The territory around Pantani’s hometown might seem flat. From the Adriatic coast towards the inland areas there are seemingly no changes in altitude, but when you least expect it, the hills emerge majestically one after the other. The climbs here are steep and gruelling, and the first one you come across after the flatlands causes you to slow down abruptly; if you don’t adopt the right rhythm you feel the burn in your calves.
And it’s precisely here, in the eastern part of the Emilia Romagna and Marche regions, that il Pirata trained for his lethal surges: donning the bandana, hands low on the handlebars, determined expression, and shortly after that, the surge. His way of saying to his adversaries, “Follow me, if you’ve got the strength”.
Sea and mountains, different and opposite worlds. Solitude and beauty, nature and open spaces. Sea and mountains.. two worlds consisting of roads and pedals, sweat and bike frames, lone riders in the lead, climbs and descents on two wheels.
Here’s our special selection of lesser-known climbs, where you can relive the Pantani legend.
This mountain is for those who know how to love it, have dreamed of it and decided to climb it not once or twice, but countless times, making it their personal training ground. One of Italy’s best-known climbs, prized by Marco Pantani, who trained here for many of his victories.
Nestled between Pesaro Urbino, Monte Carpegna is a true yet evocative climb: 6 kilometres from Carpegna town (altitude 750 m a.s.l.) with an average gradient of 10%; the last two kilometres are steep, about 12%, and are known as il Cippo.
During the climb you can breathe in the fresh scents of the mountain woodlands, raised on your pedals and accompanied by the numerous roadside tributes to il Pirata and also the steep gradients loved by climbers. From the peak, however, you can enjoy a breathtaking view of the Republic of San Marino to the sea, Monte Fumaiolo and Monte Aquilone. And lastly, admire the enlarged photo of Marco with the inscription: “This is il Pirata’s sky” and think to yourself.. is the Carpegna enough for me?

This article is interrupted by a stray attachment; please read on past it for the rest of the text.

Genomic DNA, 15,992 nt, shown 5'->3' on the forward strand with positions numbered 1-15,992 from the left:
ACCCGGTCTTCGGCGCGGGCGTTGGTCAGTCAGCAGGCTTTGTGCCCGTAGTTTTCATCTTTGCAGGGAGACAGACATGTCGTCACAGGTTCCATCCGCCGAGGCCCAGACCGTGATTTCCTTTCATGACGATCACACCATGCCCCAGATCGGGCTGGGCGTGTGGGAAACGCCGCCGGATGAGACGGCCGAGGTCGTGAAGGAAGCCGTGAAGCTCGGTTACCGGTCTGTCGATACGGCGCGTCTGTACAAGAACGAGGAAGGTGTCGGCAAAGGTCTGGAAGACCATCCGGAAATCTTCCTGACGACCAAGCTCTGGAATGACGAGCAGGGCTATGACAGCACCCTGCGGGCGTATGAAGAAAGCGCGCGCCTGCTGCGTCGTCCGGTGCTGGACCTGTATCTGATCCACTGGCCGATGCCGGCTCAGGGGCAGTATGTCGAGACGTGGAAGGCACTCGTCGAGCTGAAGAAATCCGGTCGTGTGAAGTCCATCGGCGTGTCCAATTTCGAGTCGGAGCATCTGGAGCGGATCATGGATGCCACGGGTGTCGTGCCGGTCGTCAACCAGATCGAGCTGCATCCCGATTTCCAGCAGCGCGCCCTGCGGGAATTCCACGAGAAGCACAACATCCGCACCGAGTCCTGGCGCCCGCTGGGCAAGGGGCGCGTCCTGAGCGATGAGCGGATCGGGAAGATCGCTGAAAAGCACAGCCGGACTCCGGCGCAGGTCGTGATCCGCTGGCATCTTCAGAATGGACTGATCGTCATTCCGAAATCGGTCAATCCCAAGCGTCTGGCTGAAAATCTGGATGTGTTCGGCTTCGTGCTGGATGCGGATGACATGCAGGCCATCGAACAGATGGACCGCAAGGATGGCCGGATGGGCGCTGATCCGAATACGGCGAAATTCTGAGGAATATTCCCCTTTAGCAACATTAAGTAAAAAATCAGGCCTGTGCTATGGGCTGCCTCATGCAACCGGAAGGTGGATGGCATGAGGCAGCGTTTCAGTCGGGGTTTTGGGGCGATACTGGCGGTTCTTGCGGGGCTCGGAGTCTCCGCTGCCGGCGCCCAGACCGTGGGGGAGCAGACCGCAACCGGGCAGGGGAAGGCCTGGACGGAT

Serra di Maiolo
From the Carpegna peak you reach Pennabili via a nose-dive descent. And from the valley, a few kilometres ahead, climb to Serre di Maiolo through San Leo, one of Italy’s most beautiful hamlets, perched on an imposing and almost insurmountable cliff in the Marecchia River valley, which is only accessible by a road excavated from the rock. A short but challenging climb with long stretches at about 10%.
But that’s not enough. To prepare for his deadly surges, il Pirata also headed towards the oldest republic in the world, with the commanding Monte Titano (750 m a.s.l.) above it. In fact, after Carpegna, Serra di Maiolo, Marco climbed towards San Marino via Torello and Acquaviva. Another short climb with a leg-breaking gradient, due to its long stretches at 12% without reprieve.
The last place to experience the il Pirata legend is Spazio Pantani in Cesenatico: a space of 300 square metres entirely dedicated to the Romagna champion, divided into three rooms, each named after one of the mountains that made him famous and loved all over the world: Sala Mortirolo, Sala Alpe d’Huez and Sala Bocchetta.
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